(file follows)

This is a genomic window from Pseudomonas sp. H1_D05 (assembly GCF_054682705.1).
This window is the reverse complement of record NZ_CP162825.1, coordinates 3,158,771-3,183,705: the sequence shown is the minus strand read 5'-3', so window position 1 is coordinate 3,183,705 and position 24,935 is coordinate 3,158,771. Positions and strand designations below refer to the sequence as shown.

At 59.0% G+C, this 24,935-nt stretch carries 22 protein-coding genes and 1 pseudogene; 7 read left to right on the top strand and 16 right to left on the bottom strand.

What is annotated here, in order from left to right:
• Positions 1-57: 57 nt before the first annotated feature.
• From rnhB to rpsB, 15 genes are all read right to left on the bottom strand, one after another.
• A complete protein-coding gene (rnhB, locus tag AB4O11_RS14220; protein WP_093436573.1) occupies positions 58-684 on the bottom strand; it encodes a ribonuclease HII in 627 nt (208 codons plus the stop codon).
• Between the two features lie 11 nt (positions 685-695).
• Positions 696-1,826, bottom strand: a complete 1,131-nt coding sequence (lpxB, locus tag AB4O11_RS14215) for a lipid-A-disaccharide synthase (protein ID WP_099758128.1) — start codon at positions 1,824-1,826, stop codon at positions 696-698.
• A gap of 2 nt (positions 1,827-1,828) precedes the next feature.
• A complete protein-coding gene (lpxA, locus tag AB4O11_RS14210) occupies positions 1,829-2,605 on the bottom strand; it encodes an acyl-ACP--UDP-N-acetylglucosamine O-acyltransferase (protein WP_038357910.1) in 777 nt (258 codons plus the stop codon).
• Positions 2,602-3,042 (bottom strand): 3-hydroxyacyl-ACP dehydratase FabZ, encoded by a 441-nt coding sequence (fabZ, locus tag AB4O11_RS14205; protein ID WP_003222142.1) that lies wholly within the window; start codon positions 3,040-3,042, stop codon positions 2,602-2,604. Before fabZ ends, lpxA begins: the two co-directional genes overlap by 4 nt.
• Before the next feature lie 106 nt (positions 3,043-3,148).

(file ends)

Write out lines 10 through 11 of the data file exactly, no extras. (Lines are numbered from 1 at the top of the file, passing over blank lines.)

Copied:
• A gap of 2 nt (positions 1,827-1,828) precedes the next feature.
• A complete protein-coding gene (lpxA, locus tag AB4O11_RS14210) occupies positions 1,829-2,605 on the bottom strand; it encodes an acyl-ACP--UDP-N-acetylglucosamine O-acyltransferase (protein WP_038357910.1) in 777 nt (258 codons plus the stop codon).